Elio Grasso, Dolcetto d’Alba dei Grassi 2009 paired with black bean soup

January 27, 2011

When it came to choosing a wine to serve with this spunky black bean soup with pan-roasted poblano peppers, I knew I needed a low-acid wine with round fruit flavors and not-too-forward tannins.

The obvious choices would be a youthful Beaujolais or Pinot Noir – but I decided to take a look in my minuscule cellar to see if I had a more original bottle that might fit the bill.

When I spotted Elio Grasso’s Dolcetto d’Alba dei Grassi, I knew I had found the wine I was looking for.

“Dolcetto” means “little sweet one,” but there’s nothing sweet about the wine made with this varietal. Instead, Dolcetto refers here to the tiny, early-ripening grapes that grow on the slopes of the vineyards of Piedmont.

Within Piedmont, Alba is considered to produce some of the finest Dolcettos. Elio Grasso’s Dolcetto d’Alba dei Grassi 2009 is no exception. Planted on a south-facing slope (usually reserved for the more prized Nebbiolo), his 30-year-old vines deliver a wonderfully pure Dolcetto.

Recipe: Black bean soup with pan-roasted poblano peppers and crispy shoestring tortillas

Elio Grasso Dolcetto d’Alba dei Grassi 2009
Producer: Elio Grasso
Appellation: Dolcetto d’Alba
Cellaring: 4 to 5 years
Grapes: 100% Dolcetto
Alc: 14%
Price: $18

Aged in steel tanks, this Dolcetto has a vibrant, deep ruby color and a lively, red fruit-filled nose. As expected, the acidity is mellow and the tannins, although present, are ripe and not too pronounced. The flavors, though, are a chestful of treasures: cassis and pomegranate explode in the mouth, followed by hints of herbal, vegetal (green pepper) and spice notes. And that’s not all – a slight tartness in the finish and persistent minerality add more delicious layers.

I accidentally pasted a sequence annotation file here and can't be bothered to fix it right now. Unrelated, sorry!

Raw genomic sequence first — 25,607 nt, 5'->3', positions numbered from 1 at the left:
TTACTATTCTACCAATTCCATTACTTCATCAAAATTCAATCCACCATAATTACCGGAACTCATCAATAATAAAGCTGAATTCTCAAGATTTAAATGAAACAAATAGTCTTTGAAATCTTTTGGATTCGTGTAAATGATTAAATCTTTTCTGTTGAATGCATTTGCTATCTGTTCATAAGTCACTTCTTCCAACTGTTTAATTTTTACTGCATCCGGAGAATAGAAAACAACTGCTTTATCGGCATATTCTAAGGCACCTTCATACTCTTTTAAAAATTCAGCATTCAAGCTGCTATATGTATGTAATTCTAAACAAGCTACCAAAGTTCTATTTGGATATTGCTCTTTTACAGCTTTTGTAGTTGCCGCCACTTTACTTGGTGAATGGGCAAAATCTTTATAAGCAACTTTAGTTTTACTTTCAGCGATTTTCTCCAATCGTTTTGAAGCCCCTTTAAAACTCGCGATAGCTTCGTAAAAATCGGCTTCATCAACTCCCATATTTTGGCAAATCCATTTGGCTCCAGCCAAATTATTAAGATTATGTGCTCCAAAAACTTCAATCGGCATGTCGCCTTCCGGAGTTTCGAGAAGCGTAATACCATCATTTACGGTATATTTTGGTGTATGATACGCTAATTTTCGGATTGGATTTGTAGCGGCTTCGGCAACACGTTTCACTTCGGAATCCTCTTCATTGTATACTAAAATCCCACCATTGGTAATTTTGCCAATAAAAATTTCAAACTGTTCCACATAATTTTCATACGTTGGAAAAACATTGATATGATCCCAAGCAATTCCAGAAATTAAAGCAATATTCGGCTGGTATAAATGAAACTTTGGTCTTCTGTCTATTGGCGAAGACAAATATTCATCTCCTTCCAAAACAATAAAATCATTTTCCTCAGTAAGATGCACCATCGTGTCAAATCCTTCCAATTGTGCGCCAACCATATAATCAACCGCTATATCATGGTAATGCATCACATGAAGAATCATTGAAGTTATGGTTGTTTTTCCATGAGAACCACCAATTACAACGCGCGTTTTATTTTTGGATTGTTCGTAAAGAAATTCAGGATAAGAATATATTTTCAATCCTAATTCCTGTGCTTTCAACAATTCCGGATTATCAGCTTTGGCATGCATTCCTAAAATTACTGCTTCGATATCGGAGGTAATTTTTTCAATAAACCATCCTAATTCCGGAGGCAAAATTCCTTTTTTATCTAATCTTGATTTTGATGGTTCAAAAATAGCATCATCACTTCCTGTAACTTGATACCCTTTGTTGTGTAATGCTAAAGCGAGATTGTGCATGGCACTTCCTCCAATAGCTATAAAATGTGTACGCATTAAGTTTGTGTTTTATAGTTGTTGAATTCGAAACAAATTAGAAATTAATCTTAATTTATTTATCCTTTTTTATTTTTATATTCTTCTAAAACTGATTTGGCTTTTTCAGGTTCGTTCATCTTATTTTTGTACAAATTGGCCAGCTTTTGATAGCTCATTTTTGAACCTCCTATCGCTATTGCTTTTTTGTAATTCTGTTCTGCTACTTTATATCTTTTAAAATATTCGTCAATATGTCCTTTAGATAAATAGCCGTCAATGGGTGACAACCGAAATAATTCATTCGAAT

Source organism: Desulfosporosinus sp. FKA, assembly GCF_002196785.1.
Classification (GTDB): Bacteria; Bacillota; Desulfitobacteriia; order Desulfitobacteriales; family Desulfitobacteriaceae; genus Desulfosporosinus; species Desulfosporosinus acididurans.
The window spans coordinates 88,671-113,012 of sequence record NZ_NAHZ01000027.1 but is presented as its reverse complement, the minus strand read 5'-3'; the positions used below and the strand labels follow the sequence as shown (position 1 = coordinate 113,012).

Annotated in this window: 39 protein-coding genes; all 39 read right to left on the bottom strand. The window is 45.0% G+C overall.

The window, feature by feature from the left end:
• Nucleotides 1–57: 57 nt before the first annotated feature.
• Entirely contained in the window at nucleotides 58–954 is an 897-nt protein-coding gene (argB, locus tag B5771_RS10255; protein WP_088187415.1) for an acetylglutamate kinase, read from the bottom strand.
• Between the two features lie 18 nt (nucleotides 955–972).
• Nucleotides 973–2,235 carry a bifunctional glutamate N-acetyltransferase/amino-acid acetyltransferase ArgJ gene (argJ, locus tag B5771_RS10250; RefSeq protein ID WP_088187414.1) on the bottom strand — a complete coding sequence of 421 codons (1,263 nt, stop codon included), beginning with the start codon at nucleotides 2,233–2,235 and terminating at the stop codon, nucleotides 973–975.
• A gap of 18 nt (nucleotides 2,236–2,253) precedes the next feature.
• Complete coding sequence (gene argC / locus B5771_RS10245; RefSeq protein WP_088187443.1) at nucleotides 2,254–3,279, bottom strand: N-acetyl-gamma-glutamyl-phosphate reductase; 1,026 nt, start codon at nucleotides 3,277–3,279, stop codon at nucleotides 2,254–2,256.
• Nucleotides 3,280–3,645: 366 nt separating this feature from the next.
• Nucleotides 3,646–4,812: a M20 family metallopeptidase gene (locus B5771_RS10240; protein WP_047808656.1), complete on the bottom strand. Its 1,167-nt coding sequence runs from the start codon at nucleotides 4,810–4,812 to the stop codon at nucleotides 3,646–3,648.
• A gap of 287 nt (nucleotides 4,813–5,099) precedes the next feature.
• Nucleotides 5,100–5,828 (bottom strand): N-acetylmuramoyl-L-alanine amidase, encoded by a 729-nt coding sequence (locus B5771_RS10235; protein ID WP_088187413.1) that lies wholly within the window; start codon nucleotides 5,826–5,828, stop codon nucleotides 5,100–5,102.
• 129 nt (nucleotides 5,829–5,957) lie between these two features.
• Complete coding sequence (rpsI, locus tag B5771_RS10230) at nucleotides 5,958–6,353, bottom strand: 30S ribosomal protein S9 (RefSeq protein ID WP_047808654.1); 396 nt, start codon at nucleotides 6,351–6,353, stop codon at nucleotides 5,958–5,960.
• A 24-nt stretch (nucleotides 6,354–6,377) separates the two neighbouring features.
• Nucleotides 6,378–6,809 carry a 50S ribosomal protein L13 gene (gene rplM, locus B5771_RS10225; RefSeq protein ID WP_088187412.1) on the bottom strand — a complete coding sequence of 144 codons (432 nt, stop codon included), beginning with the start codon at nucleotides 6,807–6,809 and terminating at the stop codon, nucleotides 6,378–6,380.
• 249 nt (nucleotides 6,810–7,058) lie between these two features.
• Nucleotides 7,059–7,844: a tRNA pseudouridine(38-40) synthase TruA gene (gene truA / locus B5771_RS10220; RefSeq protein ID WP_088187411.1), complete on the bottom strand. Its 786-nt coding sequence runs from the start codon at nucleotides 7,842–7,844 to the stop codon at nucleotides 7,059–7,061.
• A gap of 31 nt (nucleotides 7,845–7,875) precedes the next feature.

With the soup, the wine was superb. Its low acidity and ripe, soft tannins were the perfect complement to the creamy, protein-intense beans. Meanwhile the wine’s complex flavors accentuated the spices in the soup and danced beautifully with the roasted poblano peppers.

I always appreciate drinking wine with food, even when the pairing is less than ideal. But now and then a wine and a dish happen to harmonize in just the right way.

This was such an instance. The vibrancy of the wine (thanks to its sojourn in stainless steel tanks) was a delectable counterpart to the rustic, spicy, earthy soup.

© 2011 Viviane Bauquet Farre Food & Style NY LLC

Disclaimer: As always, my point of view is my own. I do not accept samples, and have no commercial relationship with any product, food or wine company.

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